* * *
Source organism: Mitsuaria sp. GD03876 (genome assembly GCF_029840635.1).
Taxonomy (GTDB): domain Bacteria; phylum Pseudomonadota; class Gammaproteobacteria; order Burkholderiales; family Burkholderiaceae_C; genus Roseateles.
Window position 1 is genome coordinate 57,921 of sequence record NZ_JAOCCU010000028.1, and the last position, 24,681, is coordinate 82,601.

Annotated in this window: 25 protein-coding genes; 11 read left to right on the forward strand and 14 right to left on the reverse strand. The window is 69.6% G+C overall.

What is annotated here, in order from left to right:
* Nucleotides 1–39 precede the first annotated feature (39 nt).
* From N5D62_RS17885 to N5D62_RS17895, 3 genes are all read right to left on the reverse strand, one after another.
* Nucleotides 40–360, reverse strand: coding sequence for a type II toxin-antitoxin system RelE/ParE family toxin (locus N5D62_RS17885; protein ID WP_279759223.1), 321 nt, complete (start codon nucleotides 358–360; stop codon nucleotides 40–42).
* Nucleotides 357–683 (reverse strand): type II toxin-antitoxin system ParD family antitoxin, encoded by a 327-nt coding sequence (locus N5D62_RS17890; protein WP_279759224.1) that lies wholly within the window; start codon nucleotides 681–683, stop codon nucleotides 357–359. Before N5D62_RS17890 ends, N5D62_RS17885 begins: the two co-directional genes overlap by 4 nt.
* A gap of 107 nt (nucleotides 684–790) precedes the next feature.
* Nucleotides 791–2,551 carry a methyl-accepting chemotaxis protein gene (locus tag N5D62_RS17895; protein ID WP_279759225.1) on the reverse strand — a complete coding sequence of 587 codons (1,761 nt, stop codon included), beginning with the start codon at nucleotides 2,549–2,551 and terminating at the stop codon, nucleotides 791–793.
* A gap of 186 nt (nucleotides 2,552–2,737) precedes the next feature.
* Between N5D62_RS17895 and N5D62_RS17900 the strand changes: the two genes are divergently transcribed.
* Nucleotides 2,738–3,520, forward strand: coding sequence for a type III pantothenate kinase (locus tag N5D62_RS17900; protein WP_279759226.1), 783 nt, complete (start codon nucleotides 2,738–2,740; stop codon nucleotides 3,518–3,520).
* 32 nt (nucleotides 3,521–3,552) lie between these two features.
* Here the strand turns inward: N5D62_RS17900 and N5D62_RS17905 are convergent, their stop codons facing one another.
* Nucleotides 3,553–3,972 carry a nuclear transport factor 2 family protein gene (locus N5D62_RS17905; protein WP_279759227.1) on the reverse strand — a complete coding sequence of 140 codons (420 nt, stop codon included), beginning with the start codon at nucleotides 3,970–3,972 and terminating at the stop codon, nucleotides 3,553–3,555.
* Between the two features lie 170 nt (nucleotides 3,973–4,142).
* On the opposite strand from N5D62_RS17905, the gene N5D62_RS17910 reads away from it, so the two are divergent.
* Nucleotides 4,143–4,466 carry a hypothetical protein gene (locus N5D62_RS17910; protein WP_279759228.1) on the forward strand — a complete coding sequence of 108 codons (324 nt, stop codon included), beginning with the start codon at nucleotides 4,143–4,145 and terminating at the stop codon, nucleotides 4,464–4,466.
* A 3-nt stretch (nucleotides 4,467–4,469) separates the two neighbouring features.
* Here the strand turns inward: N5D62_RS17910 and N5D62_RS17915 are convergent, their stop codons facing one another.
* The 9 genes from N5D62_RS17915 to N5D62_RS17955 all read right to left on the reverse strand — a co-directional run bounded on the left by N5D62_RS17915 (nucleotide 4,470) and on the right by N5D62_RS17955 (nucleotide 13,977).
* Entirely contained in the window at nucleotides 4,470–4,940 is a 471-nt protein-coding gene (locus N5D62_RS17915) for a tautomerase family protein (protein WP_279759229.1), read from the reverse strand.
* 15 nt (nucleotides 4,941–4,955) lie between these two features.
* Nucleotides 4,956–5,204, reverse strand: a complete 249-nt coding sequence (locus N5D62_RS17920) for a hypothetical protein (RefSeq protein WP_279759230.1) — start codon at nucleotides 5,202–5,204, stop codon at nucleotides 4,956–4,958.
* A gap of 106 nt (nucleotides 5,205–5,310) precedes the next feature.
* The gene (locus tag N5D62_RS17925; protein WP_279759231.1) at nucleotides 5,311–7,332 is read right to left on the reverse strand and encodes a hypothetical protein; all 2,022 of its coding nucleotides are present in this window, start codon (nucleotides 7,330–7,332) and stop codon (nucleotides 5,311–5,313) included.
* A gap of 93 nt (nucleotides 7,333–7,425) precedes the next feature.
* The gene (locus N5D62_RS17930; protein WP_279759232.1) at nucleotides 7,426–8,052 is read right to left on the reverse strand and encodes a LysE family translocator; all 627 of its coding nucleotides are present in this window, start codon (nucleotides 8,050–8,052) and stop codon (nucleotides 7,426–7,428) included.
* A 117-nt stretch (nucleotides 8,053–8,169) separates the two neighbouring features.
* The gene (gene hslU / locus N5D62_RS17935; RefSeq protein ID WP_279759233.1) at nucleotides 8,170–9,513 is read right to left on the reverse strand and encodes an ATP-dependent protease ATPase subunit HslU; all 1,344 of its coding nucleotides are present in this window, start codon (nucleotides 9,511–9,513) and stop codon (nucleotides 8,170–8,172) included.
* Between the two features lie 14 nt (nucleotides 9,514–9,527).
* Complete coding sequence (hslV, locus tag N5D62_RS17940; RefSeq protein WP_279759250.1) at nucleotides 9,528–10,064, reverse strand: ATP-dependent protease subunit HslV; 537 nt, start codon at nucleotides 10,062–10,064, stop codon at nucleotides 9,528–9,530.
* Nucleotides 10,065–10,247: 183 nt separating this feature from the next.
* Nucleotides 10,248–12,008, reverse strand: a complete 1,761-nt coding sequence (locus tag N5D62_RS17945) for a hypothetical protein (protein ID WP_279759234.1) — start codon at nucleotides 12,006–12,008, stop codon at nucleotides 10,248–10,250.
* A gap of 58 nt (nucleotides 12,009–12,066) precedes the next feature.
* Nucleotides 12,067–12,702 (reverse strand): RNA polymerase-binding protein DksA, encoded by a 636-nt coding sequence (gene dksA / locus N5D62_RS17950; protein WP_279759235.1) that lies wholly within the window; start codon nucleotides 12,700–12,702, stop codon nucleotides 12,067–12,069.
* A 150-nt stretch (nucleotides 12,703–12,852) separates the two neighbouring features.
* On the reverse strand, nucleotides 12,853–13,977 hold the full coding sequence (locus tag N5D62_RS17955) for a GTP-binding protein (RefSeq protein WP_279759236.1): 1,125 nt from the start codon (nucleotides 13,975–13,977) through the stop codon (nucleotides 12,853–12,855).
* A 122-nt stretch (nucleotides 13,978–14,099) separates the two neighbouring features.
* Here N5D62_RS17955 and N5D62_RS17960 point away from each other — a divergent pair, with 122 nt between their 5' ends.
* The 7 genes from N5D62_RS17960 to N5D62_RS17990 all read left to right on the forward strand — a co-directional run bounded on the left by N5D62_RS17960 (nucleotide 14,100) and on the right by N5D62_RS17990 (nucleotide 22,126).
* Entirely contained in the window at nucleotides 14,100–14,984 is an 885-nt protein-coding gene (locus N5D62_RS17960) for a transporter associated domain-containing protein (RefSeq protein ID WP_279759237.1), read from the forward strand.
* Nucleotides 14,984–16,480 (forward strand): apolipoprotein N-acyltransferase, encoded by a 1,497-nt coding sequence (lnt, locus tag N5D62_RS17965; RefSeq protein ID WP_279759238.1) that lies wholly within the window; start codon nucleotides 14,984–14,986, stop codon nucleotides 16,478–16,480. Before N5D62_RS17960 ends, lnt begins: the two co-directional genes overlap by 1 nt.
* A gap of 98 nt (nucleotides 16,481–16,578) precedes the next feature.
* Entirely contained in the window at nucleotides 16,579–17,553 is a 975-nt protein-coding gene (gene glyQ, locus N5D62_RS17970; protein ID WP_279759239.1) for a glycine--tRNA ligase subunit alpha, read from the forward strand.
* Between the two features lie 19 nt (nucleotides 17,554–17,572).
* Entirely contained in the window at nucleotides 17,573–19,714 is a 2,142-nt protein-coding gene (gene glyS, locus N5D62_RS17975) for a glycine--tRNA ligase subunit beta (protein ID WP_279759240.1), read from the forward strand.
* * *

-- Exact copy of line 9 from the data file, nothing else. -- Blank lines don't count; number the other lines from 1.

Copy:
* Nucleotides 357–683 (reverse strand): type II toxin-antitoxin system ParD family antitoxin, encoded by a 327-nt coding sequence (locus N5D62_RS17890; protein WP_279759224.1) that lies wholly within the window; start codon nucleotides 681–683, stop codon nucleotides 357–359. Before N5D62_RS17890 ends, N5D62_RS17885 begins: the two co-directional genes overlap by 4 nt.